Guwahati: Manas National Park Ranger Team was awarded the IUCN, WCPA (International Union for Conservation of Nature- World Commission on Protected Areas) International Rangers Award for the untiring efforts of rangers of Manas National Park, Assam to help conserve the tiger population in the National park.
The award ceremony which was held virtually on Wednesday awarded the Manas Tiger team consisting of 12 members, along with 18 other national parks from across the World.
These awards, developed through collaboration between the IUCN WCPA, the International Ranger Federation, Global Wildlife Conservation, and Conservation Allies, aim to highlight and felicitate the extraordinary work that rangers do in protected and conserved areas worldwide.
MNP Director Amal Chandra Sarmah said, “This special recognition has not only boosted our officials and frontline staff and the whole Manas team in their efforts for better conservation and protection of Manas, but also put us in a more challenging task for better conservation, protection and management of Manas which we are happy to accept. We are confident and optimistic of doing better in the coming days.”
“I congratulated all the members of Manas National Park Ranger Team and the whole Manas family from the core of my heart.” added sarmah.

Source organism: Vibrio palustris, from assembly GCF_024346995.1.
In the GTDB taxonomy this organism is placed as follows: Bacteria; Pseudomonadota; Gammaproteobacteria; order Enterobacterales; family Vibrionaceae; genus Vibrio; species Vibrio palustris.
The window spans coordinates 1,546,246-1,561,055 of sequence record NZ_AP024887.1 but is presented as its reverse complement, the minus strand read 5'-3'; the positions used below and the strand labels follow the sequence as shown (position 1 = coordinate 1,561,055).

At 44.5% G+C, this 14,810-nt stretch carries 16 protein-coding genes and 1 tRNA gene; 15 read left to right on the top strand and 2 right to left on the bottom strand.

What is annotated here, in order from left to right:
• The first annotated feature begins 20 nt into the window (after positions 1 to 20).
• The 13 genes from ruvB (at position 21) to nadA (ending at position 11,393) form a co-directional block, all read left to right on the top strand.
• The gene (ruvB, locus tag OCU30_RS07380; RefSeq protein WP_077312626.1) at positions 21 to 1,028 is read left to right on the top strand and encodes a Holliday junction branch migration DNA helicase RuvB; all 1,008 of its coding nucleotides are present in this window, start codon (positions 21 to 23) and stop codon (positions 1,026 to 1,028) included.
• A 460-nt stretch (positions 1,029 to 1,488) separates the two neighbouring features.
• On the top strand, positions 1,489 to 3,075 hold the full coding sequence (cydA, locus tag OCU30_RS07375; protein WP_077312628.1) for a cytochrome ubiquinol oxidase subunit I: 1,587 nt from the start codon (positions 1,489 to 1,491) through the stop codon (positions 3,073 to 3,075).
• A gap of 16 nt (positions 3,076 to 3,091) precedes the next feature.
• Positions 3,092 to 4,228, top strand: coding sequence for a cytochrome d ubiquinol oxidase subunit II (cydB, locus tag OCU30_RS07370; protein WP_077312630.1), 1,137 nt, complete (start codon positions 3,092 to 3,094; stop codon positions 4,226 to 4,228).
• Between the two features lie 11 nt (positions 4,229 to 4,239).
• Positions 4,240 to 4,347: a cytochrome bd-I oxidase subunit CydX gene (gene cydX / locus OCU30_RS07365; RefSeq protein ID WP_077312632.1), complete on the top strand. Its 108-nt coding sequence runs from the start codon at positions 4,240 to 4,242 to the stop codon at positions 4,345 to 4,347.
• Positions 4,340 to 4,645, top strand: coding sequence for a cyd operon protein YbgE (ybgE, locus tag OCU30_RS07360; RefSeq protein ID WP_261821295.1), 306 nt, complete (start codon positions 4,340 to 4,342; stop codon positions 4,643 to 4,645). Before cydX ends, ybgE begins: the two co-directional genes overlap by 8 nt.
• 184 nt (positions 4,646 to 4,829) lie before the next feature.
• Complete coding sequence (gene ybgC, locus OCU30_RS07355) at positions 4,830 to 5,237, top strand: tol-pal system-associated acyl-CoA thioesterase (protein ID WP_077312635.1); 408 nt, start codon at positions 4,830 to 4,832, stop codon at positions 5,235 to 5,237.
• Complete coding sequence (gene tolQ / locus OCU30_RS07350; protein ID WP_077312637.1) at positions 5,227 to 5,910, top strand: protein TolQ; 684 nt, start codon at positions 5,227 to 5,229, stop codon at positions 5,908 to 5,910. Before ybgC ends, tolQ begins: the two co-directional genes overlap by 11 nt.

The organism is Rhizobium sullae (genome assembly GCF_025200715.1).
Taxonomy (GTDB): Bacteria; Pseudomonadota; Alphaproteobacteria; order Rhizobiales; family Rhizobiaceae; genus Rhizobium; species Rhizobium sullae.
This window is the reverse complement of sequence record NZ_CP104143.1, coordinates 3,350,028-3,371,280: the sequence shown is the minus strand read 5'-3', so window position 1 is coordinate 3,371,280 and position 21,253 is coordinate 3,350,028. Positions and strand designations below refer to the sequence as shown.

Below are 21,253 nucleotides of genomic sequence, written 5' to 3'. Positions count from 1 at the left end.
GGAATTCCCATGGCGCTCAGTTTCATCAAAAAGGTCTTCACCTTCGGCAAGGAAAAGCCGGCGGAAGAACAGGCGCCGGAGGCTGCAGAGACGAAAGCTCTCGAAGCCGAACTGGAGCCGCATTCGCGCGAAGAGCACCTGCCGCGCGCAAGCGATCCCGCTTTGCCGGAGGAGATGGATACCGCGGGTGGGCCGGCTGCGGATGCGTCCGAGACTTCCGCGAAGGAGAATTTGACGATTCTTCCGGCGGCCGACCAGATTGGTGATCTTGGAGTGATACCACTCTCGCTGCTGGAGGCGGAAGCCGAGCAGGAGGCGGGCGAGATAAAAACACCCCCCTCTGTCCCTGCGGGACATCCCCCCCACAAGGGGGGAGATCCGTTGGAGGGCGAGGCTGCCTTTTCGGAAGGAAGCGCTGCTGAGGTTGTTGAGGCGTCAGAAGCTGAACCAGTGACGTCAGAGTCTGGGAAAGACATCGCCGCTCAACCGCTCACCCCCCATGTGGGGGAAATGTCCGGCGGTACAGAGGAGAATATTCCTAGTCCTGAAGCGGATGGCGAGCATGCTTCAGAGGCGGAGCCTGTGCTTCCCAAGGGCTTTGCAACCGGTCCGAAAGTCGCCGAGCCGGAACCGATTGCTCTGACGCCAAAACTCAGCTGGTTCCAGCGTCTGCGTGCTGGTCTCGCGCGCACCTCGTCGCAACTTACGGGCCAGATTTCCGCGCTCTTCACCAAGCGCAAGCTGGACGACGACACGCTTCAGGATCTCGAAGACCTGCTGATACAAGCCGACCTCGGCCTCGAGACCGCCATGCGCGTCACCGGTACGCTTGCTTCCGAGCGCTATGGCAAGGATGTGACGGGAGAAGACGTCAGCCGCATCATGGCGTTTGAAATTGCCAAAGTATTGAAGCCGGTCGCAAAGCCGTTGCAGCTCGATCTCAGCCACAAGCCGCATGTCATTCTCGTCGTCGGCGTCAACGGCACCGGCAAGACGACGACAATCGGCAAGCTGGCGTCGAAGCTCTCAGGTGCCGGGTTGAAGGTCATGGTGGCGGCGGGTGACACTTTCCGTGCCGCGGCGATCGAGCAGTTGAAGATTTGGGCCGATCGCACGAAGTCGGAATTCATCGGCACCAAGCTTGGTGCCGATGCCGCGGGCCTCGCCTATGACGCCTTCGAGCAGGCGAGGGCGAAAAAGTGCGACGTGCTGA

The National Park was in a concerning condition in the 1990s as the animal population had decreased and poaching had become rampant. In 2010, the tiger population was just 10, but with conservation efforts, the population went up to 30 in 2020. The park census is underway for 2021, but the Director said that around 10 more tigers have been found.
Likewise, the population for other animals like rhinos, wild buffaloes, bison, elephants etc has thrived too.
Moreover, the team has been awarded with Rs.2,13,000 for the betterment of the park.
In November 2020, Manas National Park (Manas Tiger Project) and Royal Manas National Park in Bhutan received the TX2 Conservation Excellence Award for 2020 by the Global Tiger Forum. TX2 stands for “Tigers times two”, signalling the goal to double the population of wild tigers by 2022.